Moana understands this and commands the ocean, “Let her come to me”. As the sea parts (in dramatic slo-mo), Moana and Te Ka move toward one another across a dry seabed (the biblical allusion cannot be missed) and Moana sings these words to Te Ka/Te Fiti:

How can you NOT cry when you watch this scene? Maybe if you don’t make everything about yourself and your relationship to God, like I do, maybe then you wouldn’t cry. But I do. And I did. And I’m sharing it with you because while there’s a lot of me in this story, there’s a little of all of us in here, too.

Don’t miss this: As Moana sings and walks toward Te Ka, she shows no fear. She stands face-to-face with the lava monster, places her hand on Te Ka’s terrifying face, leans her forehead against Te Ka’s forehead, and whispers “who you truly are”.

Moana doesn’t fear Te Ka, she embraces her. Moana doesn’t rush to fix Te Ka, she accepts her. Moana meets Te Ka right where she is, and loves Te Ka in her wounded, broken, monster-ness. Because Moana believes in the heart of Te Fiti. Moana believes that once Te Fiti’s heart is returned to her, Te Ka will be restored to her true self. Moana knows that Te Ka will be Te Fiti again because Te Ka has always been Te Fiti.

First, the obvious: This is exactly what God does with us. While we are yet monsters, He makes a way for us to come to Him. He knows who we truly are. He has called us by name. We are His. This fallen world has stolen the heart from inside us. But God has rescued our hearts and holds them in His hands. And if we let Him, He will restore our hearts. He will restore us to our true, good, life-giving, made-in-the-image-of-God, selves.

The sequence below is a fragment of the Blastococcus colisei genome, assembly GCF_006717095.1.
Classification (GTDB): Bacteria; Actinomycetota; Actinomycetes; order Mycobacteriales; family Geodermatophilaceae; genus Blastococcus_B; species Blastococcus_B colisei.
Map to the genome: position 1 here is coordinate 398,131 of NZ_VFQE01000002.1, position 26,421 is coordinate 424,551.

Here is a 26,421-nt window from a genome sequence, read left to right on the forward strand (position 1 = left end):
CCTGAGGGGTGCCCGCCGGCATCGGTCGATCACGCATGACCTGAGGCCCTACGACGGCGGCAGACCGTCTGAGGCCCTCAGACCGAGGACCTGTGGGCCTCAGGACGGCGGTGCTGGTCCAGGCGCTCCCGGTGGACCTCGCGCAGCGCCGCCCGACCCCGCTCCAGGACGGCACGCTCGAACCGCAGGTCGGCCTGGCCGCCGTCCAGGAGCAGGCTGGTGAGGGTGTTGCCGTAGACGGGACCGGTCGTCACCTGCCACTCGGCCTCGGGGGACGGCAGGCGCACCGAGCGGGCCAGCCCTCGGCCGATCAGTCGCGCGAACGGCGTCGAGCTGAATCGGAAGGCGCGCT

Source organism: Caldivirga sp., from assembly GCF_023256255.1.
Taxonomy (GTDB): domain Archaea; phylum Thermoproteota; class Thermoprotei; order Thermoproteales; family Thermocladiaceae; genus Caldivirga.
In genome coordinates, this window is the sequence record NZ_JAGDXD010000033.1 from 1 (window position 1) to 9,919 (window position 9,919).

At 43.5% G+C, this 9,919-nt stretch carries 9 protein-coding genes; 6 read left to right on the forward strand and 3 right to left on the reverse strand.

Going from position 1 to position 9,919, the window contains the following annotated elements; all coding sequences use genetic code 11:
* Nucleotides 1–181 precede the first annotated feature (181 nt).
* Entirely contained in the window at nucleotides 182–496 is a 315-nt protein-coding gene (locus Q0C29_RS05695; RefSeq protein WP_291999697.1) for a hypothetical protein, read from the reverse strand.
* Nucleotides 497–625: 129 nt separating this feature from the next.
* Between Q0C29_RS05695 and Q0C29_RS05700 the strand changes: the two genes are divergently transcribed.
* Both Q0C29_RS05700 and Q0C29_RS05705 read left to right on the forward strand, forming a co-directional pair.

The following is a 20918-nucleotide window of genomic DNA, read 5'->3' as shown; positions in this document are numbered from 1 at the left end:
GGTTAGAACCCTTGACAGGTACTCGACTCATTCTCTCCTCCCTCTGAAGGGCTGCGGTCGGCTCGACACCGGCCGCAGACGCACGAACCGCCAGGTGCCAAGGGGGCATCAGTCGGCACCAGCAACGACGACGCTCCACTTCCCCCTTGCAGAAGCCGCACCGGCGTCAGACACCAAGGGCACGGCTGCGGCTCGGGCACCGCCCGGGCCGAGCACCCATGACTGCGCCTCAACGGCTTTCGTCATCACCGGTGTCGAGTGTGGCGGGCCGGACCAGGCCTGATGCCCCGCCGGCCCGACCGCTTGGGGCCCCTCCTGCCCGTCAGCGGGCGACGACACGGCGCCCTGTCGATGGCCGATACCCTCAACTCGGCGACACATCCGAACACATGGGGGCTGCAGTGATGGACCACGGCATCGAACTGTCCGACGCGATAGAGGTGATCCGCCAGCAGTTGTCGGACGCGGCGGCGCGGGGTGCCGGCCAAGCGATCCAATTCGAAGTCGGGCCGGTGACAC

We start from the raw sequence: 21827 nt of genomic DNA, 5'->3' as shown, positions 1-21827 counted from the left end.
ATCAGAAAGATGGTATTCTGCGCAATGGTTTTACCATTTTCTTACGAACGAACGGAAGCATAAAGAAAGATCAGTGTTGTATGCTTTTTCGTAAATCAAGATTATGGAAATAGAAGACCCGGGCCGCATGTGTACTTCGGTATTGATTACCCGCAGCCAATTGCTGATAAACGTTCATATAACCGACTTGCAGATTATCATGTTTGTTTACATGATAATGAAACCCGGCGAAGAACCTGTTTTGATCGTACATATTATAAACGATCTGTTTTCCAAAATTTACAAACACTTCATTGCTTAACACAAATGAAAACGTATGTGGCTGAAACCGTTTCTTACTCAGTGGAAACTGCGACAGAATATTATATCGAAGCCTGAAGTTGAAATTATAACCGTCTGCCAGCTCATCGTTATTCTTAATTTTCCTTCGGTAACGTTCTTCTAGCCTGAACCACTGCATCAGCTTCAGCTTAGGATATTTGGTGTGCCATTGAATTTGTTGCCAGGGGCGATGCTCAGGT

Second, we all go through Te Ka seasons, some of us a little more lava-monster-ish than others (she says as a straggling tendril of smoke wisps out of her right nostril). And in those seasons, we need people like Moana. (Yes, a paragraph ago Moana was a Jesus-figure and now I’m using her to represent humanity, but we’re called to be Christ-like, so just go with it.)

In our Te Ka seasons, we need people like Moana – friends, family, mentors, leaders – who don’t fear us or shame us or rush us. But who sit with us in the Real, in the Ugly, in the Crazy, who meet us face-to-face, forehead-to-forehead, who look us in the eye and say “I know your name. I know who you truly are.”

And in our Te Fiti seasons, we can be Moana to the lava-monsters. (Yep, now Te Fiti is Moana is you. Keep up.) We can be the one who remembers the true hearts of our brothers and sisters. We can meet them face-to-face, forehead-to-forehead – no shame, no fear, no need to rush. We may not even need to say a word. Our peaceful, faithful, loving presence will tell them “I know your name. I know who you truly are.”

In the movie, Moana eventually restores the heart of Te Fiti. Each time I watch, I can feel the brittle, black, lava-rock exterior as it cracks and falls away, exposing the lush, green, flowering beauty of the life-giving goddess beneath. I feel it because I experienced it – remembering my true self, seeing God holding my heart, the hard shell of the monster falling away.